Apple Investors Should Play the Long Game

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With Apple apparently set to unveil the next-generation iPhone -- and a lower-cost sibling -- at a launch event on Tuesday, it's only natural for investors to get excited. After all, the last time Apple revealed a new iPhone, it helped drive the stock price above $700.

However, investors should also recall that it didn't take long for Apple stock to plummet from $700 to less than $400 after reality didn't live up to the hype of the last iPhone launch. While many factors contributed to Apple's stunning fall, this chart tells the real story:

AAPL EPS Diluted TTM Chart

AAPL EPS Diluted TTM data by YCharts

Simply put, in the past few quarters, Apple reversed a 10-year-old streak of posting high-double-digit earnings increases. Instead, EPS declined by nearly 10%.

There's a clear lesson for investors here. In the short run, Apple's stock may be judged by the "wow" factor it produces at the iPhone launch event. However, in the long run, all that matters is whether the products announced on Tuesday actually help Apple return to profit growth.

Keep it simple, stupid
Most analysts expect the higher-priced model -- probably called the iPhone 5S -- to look very similar to the iPhone 5, but feature a faster processor, a better camera, and a fingerprint scanner. If these rumors are true, it's probably a good thing for Apple.

The iPhone 5. Source: Apple.  The more the iPhone 5S looks like this, the better for investors.

While other observers want Apple to offer iPhones with larger screens to compete with Samsung's ever-growing Galaxy S and Galaxy Note series smartphones, simple is better for the bottom line. Back in 2011, some people were concerned that Apple's iPhone 4S was too similar to the iPhone 4 to sell well.

Yet the iPhone 4S sold extremely well. Moreover, by eliminating the complexity involved in ramping production of an all-new design, the introduction of the iPhone 4S drove a significant increase in Apple's gross margin. The result was strong profit growth for Apple in FY12.

If Apple can change things up enough to keep smartphone buyers intrigued without radically redesigning the iPhone this year, the company will probably avoid a repeat of last year's severe gross margin compression.

Moving downmarket, but only a little
The story is similar with Apple's rumored lower-cost phone, the iPhone 5C. There are two important details related to the iPhone 5C that will affect Apple's bottom line. The first is price: The unsubsidized price could plausibly be anywhere between $299 and $399. Some analysts think Apple stock will rally if Apple hits a price point of $299 or below.

Perhaps a shockingly low number would generate enough buzz to drive Apple stock higher in the short term. In the long run, though, Apple is better off erring on the high side with a price around $349 (or even a little higher). That should be enough to gain a nice foothold in the midrange market without sacrificing too much margin.

Factoring in production costs, shipping costs, and retailers' share of the selling price, a $299 iPhone would make little or no contribution to Apple's earnings. In fact, if a $299 iPhone 5C significantly cannibalizes iPhone 5S sales, it could easily have a negative contribution to Apple's earnings.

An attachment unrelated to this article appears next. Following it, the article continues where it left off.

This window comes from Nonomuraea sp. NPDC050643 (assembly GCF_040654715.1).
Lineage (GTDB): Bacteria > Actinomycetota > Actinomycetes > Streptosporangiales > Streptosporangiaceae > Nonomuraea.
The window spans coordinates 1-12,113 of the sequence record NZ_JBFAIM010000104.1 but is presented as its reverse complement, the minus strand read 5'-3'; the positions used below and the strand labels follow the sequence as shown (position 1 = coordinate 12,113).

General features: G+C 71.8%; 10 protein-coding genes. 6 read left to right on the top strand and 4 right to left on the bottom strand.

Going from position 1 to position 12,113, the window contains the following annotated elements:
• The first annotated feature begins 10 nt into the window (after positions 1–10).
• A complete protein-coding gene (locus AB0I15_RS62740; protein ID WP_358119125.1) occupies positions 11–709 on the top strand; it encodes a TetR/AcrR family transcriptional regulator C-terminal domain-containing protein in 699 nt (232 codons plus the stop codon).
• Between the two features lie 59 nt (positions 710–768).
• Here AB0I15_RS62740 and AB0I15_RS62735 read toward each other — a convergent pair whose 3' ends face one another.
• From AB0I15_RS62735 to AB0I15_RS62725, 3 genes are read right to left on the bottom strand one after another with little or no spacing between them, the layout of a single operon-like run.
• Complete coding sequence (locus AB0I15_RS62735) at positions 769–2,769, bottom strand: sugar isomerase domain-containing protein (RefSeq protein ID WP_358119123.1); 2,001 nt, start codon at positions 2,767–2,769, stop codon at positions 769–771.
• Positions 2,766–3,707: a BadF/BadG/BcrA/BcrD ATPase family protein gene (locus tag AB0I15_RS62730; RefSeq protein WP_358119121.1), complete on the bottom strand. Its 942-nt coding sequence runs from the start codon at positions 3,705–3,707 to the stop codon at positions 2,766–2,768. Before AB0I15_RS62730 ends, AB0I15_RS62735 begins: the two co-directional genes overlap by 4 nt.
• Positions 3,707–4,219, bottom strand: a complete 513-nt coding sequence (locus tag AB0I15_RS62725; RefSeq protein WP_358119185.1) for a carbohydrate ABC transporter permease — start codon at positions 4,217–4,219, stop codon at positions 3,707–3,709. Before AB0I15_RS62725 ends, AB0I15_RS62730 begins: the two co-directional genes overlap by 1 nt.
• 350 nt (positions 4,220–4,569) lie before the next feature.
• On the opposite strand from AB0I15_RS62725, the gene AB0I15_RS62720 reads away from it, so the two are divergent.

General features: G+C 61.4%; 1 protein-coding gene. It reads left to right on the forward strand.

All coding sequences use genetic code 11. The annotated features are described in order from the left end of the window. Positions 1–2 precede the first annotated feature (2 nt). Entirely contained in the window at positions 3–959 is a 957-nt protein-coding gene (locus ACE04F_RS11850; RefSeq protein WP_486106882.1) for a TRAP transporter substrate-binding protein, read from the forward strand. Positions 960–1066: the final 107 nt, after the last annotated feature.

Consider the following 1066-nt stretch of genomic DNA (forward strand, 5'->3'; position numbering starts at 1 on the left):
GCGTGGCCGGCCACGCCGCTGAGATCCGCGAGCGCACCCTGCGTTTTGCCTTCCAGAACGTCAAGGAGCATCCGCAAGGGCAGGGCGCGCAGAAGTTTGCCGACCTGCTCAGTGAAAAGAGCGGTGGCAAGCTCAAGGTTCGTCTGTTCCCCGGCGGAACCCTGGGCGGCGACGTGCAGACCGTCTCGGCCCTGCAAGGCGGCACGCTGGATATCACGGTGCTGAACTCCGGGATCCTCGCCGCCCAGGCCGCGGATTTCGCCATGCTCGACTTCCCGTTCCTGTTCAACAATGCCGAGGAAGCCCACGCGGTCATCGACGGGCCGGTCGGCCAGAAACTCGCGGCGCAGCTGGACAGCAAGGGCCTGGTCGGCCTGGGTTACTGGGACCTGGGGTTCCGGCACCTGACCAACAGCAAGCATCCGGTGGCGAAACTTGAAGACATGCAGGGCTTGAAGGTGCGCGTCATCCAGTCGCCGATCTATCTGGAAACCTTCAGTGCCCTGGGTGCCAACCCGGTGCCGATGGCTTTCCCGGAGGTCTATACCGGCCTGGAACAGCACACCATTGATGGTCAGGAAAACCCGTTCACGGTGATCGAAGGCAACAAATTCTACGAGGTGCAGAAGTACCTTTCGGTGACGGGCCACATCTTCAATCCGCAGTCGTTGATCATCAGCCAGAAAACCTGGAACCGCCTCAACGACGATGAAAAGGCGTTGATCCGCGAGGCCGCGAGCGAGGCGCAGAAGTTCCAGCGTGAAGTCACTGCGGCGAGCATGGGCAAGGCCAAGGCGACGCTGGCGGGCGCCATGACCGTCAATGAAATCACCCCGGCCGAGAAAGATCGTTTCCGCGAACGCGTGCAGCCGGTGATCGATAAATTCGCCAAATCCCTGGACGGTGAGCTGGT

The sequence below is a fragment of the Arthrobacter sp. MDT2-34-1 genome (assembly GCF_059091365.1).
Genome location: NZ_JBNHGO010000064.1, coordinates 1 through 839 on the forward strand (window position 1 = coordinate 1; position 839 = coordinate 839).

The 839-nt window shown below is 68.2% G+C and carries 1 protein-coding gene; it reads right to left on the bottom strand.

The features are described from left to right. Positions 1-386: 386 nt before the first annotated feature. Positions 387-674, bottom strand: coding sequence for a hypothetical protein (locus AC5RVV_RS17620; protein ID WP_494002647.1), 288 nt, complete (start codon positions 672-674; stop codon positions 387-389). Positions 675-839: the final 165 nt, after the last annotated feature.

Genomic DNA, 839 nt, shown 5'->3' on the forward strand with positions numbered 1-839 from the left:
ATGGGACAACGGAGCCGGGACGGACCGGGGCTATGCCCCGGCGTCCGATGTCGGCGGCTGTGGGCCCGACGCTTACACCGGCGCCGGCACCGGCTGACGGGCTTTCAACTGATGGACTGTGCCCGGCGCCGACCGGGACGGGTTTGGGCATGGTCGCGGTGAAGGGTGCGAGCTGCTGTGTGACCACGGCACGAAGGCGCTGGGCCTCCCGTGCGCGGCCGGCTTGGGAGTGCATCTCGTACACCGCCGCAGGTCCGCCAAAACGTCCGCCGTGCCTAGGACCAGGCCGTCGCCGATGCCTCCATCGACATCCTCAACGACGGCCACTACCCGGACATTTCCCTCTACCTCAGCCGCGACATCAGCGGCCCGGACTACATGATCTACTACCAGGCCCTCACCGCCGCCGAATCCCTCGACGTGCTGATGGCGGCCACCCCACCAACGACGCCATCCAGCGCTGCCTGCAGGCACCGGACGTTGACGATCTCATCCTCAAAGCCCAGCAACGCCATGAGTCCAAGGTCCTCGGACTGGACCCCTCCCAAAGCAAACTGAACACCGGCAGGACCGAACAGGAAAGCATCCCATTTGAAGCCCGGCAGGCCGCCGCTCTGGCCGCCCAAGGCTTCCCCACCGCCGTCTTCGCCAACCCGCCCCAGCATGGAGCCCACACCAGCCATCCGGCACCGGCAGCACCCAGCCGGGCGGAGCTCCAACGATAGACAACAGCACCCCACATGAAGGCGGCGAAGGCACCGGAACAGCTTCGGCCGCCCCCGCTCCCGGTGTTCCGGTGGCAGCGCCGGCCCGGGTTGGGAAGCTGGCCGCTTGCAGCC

Expanding distribution
While offering a lower-cost iPhone will give Apple a better chance to compete in emerging markets, it also needs to expand its distribution to capitalize on that opportunity. Thus, another important detail to watch for is whether Apple announces a distribution deal with China Mobile at its media event on Wednesday in Beijing.

With 700 million subscribers, China Mobile is the single biggest emerging-market opportunity for Apple. Until now, Apple has only partnered with China Mobile's smaller rivals because of technology issues and strategy clashes (China Mobile wants to avoid offering high smartphone subsidies).

Offering a US$349 smartphone in China while simultaneously adding China Mobile as a carrier partner would almost certainly spearhead a return to strong growth for Apple in China. It would also help Apple build its brand in second-tier cities where China Mobile is the dominant wireless carrier. That could create a beneficial "halo effect" for Apple's other products. On the flip side, it would also help China Mobile bolster its competitive position in a big way.

Foolish bottom line
The short-term reaction to Apple's iPhone announcement will probably be overly focused on the "wow" factor, or lack thereof. However, for both phones Apple is expected to launch, a big "wow" effect will not necessarily translate into profit. To put it another way, a really cheap iPhone would be a really unprofitable iPhone.

Investors should focus on the long-game instead. To succeed, Apple needs to include meaningful improvements in the iPhone 5S without completely redesigning the iPhone 5. The iPhone 5C needs to be priced at a level that Apple can still earn a healthy margin, especially because it will cannibalize some sales of the more-profitable 5S. Lastly, Apple needs a distribution deal with China Mobile to reinvigorate its sales in China. If Apple delivers on all three points, the next year is likely to be much better for Apple shareholders than the last one.

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The article Apple Investors Should Play the Long Game originally appeared on

Fool contributor Adam Levine-Weinberg owns shares of Apple and is long January 2015 $390 calls on Apple. The Motley Fool recommends Apple and owns shares of Apple and China Mobile. Try any of our Foolish newsletter services free for 30 days. We Fools don't all hold the same opinions, but we all believe that considering a diverse range of insights makes us better investors. The Motley Fool has a disclosure policy.

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